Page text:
Note: The Lawrence Times runs opinion columns and letters to the Times written by community members with varying perspectives on local issues. These pieces do not necessarily reflect the opinions of the Times staff.
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If you have requested student debt relief under President Biden’s recent $10,000 debt-relief plan, or you know someone who has, you won’t be getting that relief any time soon, and for that you can thank Kansas Attorney General Derek Schmidt, who is running to be our next governor.
Representing the State of Kansas, Schmidt (along with five other states) sued Biden. Under Biden’s plan, if you make less than $125,000 annually, you can request up to $10,000 in student-debt relief. Since rolling out the plan, 22 million Americans have requested this relief.
So why would Schmidt oppose helping millions of Americans be just a little better off? Because Schmidt favors big business over hardworking, middle-class folks.
In the lawsuit, Schmidt challenges Biden’s plan by arguing that it harms the revenues of student loan servicing companies based in Missouri. Think about it: Schmidt is challenging Biden’s student-loan forgiveness plan — a plan that will help hundreds of thousands of everyday Kansans — because it might hurt the bottom line of student debt loan servicing companies. Let that sink in.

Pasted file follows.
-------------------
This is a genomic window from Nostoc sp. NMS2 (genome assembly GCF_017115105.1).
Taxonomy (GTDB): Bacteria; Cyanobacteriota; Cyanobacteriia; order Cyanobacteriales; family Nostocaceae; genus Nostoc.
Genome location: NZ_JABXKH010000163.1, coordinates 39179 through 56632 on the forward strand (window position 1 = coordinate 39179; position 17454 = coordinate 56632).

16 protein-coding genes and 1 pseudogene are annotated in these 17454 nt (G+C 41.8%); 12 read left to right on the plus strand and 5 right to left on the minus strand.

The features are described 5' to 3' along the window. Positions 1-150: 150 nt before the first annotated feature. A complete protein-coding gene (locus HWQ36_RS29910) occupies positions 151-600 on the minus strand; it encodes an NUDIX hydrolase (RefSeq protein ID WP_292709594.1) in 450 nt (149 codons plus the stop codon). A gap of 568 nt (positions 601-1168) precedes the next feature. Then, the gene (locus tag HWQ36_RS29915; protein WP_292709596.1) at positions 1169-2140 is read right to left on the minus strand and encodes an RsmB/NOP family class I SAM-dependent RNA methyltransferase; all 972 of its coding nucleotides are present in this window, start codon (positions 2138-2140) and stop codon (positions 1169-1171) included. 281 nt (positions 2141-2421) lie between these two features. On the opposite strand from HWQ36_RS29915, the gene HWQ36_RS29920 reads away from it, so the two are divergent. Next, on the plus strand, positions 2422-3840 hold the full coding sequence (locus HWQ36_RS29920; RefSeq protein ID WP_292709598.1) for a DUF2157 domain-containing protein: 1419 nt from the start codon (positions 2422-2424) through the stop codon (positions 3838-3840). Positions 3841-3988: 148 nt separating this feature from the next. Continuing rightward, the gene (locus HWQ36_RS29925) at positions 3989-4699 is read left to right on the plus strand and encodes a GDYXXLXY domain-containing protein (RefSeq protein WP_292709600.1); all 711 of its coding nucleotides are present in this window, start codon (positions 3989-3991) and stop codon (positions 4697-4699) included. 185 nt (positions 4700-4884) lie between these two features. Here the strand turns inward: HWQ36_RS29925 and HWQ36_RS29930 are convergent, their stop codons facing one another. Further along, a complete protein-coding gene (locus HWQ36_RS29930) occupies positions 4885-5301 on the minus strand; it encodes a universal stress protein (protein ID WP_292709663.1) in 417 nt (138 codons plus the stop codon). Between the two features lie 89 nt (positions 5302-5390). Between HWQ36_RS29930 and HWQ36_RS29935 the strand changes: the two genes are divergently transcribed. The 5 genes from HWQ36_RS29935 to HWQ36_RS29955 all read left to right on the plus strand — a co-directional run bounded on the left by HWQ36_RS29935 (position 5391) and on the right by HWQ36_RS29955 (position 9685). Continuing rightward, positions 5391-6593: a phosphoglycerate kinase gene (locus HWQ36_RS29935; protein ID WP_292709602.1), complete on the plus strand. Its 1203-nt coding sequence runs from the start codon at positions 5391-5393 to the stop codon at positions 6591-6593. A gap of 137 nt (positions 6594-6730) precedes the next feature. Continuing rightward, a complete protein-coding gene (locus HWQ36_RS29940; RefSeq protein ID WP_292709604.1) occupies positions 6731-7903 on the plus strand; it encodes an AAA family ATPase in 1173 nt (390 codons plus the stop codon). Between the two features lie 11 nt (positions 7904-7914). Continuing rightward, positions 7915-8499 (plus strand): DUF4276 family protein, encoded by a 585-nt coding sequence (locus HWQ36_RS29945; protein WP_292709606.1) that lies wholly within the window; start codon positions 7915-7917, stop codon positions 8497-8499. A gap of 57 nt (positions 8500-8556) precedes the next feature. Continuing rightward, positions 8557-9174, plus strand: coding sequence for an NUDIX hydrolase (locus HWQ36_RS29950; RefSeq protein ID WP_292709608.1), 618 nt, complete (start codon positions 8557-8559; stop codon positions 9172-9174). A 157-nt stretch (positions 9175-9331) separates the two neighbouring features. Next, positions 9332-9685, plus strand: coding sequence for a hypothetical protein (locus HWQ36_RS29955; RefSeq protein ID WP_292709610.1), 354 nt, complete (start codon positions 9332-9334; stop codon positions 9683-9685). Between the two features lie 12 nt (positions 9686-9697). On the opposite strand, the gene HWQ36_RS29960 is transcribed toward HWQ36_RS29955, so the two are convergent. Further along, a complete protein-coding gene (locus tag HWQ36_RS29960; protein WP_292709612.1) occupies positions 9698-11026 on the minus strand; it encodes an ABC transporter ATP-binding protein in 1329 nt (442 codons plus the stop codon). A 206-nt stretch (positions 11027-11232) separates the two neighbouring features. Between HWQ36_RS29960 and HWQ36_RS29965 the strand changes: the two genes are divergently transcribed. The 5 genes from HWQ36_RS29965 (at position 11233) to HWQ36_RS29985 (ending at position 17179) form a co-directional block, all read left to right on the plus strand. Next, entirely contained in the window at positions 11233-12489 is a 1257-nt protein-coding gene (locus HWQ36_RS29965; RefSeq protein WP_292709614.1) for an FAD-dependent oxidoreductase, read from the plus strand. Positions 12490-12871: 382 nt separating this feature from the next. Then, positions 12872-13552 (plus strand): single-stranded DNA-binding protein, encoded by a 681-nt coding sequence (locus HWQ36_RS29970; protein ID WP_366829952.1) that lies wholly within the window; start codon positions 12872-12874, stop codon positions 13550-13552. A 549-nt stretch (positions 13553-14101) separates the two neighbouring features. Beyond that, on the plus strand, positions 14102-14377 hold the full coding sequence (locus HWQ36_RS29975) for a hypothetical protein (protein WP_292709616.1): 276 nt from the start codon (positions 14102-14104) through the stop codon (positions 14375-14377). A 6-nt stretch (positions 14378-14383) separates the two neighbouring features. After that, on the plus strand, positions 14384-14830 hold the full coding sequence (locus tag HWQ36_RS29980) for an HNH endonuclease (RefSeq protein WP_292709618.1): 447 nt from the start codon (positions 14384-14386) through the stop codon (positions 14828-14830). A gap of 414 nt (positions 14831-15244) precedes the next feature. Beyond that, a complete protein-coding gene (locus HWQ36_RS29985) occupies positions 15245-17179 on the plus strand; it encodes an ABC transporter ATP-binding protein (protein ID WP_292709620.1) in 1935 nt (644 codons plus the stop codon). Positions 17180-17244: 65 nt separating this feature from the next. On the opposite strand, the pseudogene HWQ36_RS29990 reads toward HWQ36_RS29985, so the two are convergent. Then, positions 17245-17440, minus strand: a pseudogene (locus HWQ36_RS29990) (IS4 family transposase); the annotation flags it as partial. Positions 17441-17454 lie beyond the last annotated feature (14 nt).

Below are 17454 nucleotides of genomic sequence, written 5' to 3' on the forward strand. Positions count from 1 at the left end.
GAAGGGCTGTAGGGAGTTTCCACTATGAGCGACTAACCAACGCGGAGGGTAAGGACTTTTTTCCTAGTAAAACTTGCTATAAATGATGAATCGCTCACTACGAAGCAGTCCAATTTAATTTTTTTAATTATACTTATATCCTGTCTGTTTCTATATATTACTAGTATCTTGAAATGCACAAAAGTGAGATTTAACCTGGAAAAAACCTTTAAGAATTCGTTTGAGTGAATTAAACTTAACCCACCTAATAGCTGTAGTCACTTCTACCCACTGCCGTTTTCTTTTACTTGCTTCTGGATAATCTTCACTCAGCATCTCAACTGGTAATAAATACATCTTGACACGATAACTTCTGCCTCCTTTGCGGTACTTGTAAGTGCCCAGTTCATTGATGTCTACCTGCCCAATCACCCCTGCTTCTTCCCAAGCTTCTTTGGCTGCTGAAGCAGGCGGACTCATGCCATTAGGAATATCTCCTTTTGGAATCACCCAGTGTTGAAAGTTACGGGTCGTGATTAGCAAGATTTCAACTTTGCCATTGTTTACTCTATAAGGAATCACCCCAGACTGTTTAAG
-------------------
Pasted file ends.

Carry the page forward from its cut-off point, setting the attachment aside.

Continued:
Schmidt favors big business and special interests over everyday Kansans. I can’t imagine he’ll act any differently if he is elected governor.
And if you’re wondering what Kris Kobach has in mind when he says his primary goal as attorney general should he be elected is to sue the Biden administration often, this is what to expect — countless lawsuits that advocate for policies that harm most Kansans and waste taxpayer money.
Schmidt’s lawsuit was, after all, dismissed last week because the judge determined that Schmidt didn’t have standing to sue. Schmidt has appealed that decision, which is why Biden’s student-debt relief plan is temporarily halted, and millions of Americans must wait for debt relief while the lawsuit is litigated.
If Kobach is elected, expect many more harmful and wasteful lawsuits just like Schmidt’s. So, I ask Kris Kobach, “Who is Sue Biden?”
— Amii N. Castle (she/her), Lawrence
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More Community Voices:
”The fiasco in Marion generated national attention. This dustup in Douglas County will likely fly under the radar, given that it was conducted in the far more restrained forum of legal filings. But we should all be on notice,” Clay Wirestone writes in this Kansas Reflector column.